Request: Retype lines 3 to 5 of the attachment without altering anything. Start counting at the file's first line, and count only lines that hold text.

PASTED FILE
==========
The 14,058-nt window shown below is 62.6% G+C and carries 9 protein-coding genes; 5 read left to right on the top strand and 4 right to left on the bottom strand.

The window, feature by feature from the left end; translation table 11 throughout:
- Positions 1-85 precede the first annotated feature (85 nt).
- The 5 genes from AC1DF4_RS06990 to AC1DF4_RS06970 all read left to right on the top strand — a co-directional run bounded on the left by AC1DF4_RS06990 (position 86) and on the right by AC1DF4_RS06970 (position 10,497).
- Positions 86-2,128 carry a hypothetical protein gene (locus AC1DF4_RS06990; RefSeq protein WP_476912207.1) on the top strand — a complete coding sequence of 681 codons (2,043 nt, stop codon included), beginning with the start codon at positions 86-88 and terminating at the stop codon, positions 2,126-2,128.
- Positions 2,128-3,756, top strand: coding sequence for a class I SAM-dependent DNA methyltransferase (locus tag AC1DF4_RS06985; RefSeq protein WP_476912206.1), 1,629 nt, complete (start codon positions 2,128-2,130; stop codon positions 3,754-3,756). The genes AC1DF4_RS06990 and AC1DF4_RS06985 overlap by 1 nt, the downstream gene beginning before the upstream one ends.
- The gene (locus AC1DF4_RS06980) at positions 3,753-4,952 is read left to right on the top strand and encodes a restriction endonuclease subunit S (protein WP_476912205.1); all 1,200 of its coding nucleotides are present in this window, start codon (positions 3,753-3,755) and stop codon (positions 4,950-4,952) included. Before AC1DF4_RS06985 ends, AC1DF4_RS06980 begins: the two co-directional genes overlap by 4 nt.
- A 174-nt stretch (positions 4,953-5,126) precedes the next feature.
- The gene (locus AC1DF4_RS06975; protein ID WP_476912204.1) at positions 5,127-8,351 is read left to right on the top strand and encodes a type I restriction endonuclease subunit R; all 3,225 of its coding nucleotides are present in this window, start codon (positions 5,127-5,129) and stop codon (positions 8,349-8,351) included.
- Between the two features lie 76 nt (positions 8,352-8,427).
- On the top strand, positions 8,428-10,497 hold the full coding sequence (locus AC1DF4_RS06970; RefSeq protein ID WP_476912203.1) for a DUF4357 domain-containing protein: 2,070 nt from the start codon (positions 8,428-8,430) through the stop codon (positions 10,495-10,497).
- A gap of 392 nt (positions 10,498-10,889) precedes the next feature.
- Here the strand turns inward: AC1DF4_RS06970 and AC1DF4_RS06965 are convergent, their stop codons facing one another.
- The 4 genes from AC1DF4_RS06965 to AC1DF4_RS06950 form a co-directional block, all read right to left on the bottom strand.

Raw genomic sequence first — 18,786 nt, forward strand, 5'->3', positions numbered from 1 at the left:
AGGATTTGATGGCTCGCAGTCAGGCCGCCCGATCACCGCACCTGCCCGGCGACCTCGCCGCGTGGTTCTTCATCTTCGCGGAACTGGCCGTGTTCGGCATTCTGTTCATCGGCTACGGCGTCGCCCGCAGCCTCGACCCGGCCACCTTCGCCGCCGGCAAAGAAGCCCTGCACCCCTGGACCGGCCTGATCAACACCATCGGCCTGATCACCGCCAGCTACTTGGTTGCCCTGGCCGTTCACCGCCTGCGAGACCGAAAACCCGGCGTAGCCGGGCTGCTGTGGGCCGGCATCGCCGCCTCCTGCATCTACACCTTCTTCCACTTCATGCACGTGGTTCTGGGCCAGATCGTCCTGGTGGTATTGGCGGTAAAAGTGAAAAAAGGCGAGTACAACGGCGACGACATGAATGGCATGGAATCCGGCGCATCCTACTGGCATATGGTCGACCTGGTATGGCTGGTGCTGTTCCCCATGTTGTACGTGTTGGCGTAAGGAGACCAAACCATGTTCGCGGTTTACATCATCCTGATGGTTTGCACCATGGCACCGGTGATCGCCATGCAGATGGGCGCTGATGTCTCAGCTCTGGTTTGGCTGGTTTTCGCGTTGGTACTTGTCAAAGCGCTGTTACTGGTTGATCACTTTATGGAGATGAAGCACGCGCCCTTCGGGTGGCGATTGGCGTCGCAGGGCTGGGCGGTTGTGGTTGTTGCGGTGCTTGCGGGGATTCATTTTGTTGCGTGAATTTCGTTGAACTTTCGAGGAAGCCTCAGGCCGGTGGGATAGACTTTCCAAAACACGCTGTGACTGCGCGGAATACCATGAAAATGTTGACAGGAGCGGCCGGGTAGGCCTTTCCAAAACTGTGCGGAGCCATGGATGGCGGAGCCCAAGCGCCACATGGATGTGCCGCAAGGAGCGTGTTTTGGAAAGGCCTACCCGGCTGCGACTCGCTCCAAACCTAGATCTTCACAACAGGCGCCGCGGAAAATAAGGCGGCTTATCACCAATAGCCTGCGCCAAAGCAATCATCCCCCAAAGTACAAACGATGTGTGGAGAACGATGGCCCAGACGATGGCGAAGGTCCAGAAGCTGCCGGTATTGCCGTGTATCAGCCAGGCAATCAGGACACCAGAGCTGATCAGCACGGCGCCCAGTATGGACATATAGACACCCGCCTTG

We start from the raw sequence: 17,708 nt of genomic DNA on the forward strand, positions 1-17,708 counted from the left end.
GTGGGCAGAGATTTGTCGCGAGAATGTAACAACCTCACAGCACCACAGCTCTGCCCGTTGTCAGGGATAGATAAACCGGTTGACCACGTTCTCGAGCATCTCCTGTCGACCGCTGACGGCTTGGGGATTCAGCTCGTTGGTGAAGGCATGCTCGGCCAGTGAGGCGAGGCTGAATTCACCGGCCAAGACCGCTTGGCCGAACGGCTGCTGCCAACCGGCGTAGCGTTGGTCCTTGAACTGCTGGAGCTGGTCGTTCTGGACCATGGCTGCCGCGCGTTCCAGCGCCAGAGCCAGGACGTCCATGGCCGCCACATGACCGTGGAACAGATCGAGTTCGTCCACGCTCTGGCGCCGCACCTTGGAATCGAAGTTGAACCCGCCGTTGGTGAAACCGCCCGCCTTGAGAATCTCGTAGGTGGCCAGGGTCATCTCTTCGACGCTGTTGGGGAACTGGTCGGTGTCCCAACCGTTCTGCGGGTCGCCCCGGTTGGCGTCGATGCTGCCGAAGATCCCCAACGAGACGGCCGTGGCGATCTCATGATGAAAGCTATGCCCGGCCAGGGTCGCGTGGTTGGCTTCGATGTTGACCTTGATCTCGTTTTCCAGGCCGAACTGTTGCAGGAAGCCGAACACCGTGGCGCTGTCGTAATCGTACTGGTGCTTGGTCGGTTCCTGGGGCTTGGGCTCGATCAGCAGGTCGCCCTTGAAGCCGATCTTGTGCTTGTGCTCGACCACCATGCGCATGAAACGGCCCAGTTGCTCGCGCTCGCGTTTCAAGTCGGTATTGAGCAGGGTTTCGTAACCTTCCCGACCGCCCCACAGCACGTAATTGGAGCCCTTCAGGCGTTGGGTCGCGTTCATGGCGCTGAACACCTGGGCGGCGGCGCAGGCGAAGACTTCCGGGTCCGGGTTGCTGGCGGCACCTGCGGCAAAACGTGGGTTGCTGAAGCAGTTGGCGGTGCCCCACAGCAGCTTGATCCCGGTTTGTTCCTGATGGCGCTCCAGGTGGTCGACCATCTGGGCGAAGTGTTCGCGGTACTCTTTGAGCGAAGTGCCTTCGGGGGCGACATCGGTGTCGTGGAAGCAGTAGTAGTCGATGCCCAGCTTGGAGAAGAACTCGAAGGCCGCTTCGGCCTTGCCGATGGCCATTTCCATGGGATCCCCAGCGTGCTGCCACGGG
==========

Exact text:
- Positions 1-85 precede the first annotated feature (85 nt).
- The 5 genes from AC1DF4_RS06990 to AC1DF4_RS06970 all read left to right on the top strand — a co-directional run bounded on the left by AC1DF4_RS06990 (position 86) and on the right by AC1DF4_RS06970 (position 10,497).
- Positions 86-2,128 carry a hypothetical protein gene (locus AC1DF4_RS06990; RefSeq protein WP_476912207.1) on the top strand — a complete coding sequence of 681 codons (2,043 nt, stop codon included), beginning with the start codon at positions 86-88 and terminating at the stop codon, positions 2,126-2,128.